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Neurol Neuroimmunol Neuroinflamm. 2015 Mar 12;2(2):e81. doi: 10.1212/NXI.0000000000000081. eCollection 2015 Apr.

Myelin oligodendrocyte glycoprotein antibodies are associated with a non-MS course in children.

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Nuffield Department of Clinical Neurosciences (Y.H., M.W., J.P., A.V., M.L., P.W.), John Radcliffe Hospital, University of Oxford, UK; Children's Neurosciences (M.A., M.L.), Evelina Children's Hospital at Guy's and St Thomas' NHS Foundation Trust, King's Health Partners Academic Health Science Centre, London, UK; Assistance Publique Hôpitaux de Paris (K.D., M.T.), Hopitaux Universitaires Paris Sud, France; Pediatric Neurology Department and National Referral Center for Neuroinflammatory Diseases (K.D., M.T.), Université Paris Sud, Le Kremlin-Bicêtre, Paris, France; Department of Paediatric Neurology (C.H.), Great Ormond Street Hospital for Children, London, UK; Department of Neurology and Center of Clinical Neuroscience (P.N.), General University Hospital in Prague, Czech Republic; First Faculty of Medicine (P.N.), Charles University in Prague, Czech Republic; and Department of Paediatric Neurology (E.W.), Birmingham Children's Hospital, UK.



To determine whether myelin oligodendrocyte glycoprotein antibodies (MOG-Abs) were predictive of a demyelination phenotype in children presenting with acquired demyelinating syndrome (ADS).


Sixty-five children with a first episode of ADS (12 acute disseminated encephalomyelitis, 24 optic neuritis, 18 transverse myelitis, 11 other clinically isolated syndrome) were identified from 2 national demyelination programs in the United Kingdom and France. Acute serum samples were tested for MOG-Abs by cell-based assay. Antibodies were used to predict diagnosis of multiple sclerosis (MS) at 1 year.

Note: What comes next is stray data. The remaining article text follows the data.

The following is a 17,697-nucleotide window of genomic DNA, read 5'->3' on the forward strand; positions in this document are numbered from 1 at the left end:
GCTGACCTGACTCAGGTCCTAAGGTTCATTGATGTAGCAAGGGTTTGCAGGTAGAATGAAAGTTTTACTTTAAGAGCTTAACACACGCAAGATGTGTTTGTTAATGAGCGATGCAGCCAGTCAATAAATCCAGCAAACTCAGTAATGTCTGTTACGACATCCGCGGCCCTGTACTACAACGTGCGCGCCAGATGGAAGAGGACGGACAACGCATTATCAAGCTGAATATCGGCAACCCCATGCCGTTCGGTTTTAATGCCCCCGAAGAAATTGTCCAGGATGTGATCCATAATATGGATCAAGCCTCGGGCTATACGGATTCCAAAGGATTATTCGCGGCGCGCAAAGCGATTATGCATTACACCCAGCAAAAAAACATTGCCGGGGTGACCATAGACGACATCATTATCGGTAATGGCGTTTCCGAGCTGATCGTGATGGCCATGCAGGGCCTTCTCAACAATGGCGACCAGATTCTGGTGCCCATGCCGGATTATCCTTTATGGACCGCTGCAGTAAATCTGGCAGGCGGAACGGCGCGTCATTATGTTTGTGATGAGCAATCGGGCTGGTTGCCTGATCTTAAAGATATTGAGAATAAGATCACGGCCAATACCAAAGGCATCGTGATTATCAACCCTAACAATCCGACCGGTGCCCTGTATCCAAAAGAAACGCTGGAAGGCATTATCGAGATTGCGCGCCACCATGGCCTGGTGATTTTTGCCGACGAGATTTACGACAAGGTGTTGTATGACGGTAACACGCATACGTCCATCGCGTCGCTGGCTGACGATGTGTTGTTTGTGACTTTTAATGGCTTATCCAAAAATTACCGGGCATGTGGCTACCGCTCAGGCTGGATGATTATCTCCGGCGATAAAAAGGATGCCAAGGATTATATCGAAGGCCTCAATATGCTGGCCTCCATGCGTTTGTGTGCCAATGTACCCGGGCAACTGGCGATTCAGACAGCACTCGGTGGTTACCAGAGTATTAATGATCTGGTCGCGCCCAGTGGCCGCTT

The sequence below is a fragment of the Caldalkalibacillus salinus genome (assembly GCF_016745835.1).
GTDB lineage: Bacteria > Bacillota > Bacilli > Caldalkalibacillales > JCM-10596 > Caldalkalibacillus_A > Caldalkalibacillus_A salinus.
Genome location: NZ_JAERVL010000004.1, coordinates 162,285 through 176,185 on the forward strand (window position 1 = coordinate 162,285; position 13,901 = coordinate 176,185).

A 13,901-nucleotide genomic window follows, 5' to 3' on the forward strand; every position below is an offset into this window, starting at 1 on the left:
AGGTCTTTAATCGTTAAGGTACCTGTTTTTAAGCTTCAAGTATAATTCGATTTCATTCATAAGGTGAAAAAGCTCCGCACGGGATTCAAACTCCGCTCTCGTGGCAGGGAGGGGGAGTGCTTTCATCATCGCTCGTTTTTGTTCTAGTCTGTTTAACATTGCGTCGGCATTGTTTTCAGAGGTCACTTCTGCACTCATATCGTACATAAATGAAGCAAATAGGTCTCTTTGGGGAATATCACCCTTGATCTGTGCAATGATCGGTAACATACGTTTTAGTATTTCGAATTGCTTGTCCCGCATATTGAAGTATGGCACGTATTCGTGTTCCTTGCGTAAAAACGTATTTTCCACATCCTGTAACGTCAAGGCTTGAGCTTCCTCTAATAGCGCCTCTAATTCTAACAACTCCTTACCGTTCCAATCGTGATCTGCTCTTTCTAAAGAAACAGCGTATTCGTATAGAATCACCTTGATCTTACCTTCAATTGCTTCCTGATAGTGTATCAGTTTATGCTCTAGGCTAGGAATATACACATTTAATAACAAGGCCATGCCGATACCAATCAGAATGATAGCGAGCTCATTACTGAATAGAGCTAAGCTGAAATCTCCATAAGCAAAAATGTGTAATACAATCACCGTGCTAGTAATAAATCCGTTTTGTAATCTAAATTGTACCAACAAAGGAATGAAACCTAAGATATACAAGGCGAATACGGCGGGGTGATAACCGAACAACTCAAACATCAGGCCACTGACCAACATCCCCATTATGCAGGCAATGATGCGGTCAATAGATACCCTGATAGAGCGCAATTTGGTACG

Twenty-three of 65 (35%) children had MOG-Abs. Antibody-positive and antibody-negative patients were not clinically different at presentation, but identification of MOG-Abs predicted a non-MS course at 1-year follow-up: only 2/23 (9%) MOG-Ab-positive patients were diagnosed with MS compared to 16/42 (38%) MOG-Ab-negative patients (p = 0.019, Fisher exact test). Antibody positivity at outset was a useful predictor for a non-MS disease course, with a positive predictive value of 91% (95% confidence interval [CI] 72-99), negative predictive value of 38% (95% CI 24-54), positive likelihood ratio of 4.02 (CI 1.0-15.4), and odds ratio of 6.5 (CI 1.3-31.3).


MOG-Abs are found at presentation in 35% of patients with childhood ADS, across a range of demyelinating disorders. Antibody positivity can be useful in predicting a non-MS disease course at onset.

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